Gestures-Your Body Speaks

Use Posture, Gestures, Movements, Facial Expressions Eye Contact

In 1997 when I joined Toastmasters, one of the manuals I received along with my Communication and Leadership Handbook was one on “Gestures: Your Body Speaks”.  The focus of that manual was on how to use your body effectively to enhance your message. It is a book I still use, to remind me of the importance of gestures as we speak.

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Let Your Body Mirror Your Feelings

As we speak, our bodies are constantly sending nonverbal messages which listeners judge. They judge both you and your message based on what they see as well as what they hear. If you want to become an effective speaker, you must understand how your body speaks.  While you can’t stop sending your audiences nonverbal messages, you can learn to manage, control and improve the messages we are sending to your audiences.

Action Speak Louder Than Words. Our goal in public speaking is to communicate. To be an effective speaker you must communicate earnestness, enthusiasm, and sincerity by making your manner and actions affirm what you say.  When you speak, people not only judge your speech, they also judge you. If they are not convinced of your earnestness and sincerity, they are unlikely to accept your message.

We remember more of what we see than what we hear.  It is difficult not to look at a moving object. People also remember messages that reach multiple scenes, however, we remember best when both our visual and auditory senses are involved.  As a speaker, you can capitalize on these tendencies by providing visual stimuli that capture your audience’s attention and enhance retention of your verbal message. Gestures, body movements, facial expressions – are all valuable tools to keep your audience engaged when skillfully employed.

To make your body speak eloquently, marshal your nonverbal tools. Use posture, gestures, body movements, facial expressions and eye contact effectively as you speak.  When your actions are wedded to you, your words will strengthen the impact of your speech.  Be yourself. The emphasis should be on communication and the sharing of your message or ideas. Strive to be as genuine and natural as when you are talking with friends and family members.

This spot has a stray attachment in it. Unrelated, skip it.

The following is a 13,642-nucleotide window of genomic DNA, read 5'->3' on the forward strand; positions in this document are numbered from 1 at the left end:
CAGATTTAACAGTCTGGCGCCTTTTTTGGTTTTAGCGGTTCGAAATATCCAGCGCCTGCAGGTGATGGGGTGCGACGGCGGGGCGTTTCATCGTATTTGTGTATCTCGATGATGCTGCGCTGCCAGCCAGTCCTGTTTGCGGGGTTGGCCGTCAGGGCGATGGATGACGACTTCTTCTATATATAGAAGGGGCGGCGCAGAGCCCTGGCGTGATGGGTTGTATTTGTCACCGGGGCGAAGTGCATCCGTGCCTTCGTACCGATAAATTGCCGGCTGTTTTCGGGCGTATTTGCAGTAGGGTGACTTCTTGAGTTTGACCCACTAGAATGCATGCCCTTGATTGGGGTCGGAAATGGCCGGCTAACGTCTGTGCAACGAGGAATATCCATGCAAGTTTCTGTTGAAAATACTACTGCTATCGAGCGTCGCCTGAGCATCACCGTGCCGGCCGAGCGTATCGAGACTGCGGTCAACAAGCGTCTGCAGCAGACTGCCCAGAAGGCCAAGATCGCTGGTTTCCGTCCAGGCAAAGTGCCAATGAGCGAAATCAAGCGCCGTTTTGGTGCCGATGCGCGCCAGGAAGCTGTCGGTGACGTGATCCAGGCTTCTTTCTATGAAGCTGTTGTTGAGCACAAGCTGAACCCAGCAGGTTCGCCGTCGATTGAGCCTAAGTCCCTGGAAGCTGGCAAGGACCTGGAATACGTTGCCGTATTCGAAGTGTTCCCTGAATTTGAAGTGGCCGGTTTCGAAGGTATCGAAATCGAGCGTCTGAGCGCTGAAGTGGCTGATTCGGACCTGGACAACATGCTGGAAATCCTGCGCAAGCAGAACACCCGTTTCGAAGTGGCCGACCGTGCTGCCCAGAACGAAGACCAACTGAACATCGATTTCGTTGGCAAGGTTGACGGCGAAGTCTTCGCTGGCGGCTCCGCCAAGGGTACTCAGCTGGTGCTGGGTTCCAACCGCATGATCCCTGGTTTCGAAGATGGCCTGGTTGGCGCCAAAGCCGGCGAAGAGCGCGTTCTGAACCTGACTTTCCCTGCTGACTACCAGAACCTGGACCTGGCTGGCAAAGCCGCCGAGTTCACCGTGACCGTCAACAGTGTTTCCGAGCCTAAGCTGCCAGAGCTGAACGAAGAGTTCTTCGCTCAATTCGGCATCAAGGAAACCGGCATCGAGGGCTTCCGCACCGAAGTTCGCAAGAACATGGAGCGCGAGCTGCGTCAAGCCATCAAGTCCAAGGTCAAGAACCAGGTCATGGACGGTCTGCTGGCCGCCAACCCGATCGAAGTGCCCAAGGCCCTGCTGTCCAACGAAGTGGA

Believe in what you are saying. Let your body mirror your feelings as you share your message with others.  Let your physical movements come from within and make sure they are appropriate for what you are saying. If you involve yourself in your message, you will be natural and spontaneous.  Self-confidence through preparation is also vital. When you are well prepared, it is easier to focus on your message and your audience.  Practice and rehearse your material until it becomes a part of you but do not try to memorize your speech verbatim.

Whatever your vocal strengths and speaking skills are, your ability to visually communicate your ideas through gestures and other forms of body expression will enhance not just your presentations, but your overall effectiveness as a speaker. Practice your nonverbal communication. Make it an important part of your preparation. A videotape of your speech will often remind us of those unconscious mannerisms you may want to avoid and the ones that are an accurate perception of your body’s spoken image.

Author: HenryOMiller

Henry joined Toastmaster in 1997. He is presently a member of 4 Toastmasters clubs; two in Santa Cruz and two in San Jose. He is a DTM-4. Henry is an executive speech coach, humorist, and speechwriter. He is also a musician and a lyricist​ whose speechwriting approach is similar to his approach to songwriting.

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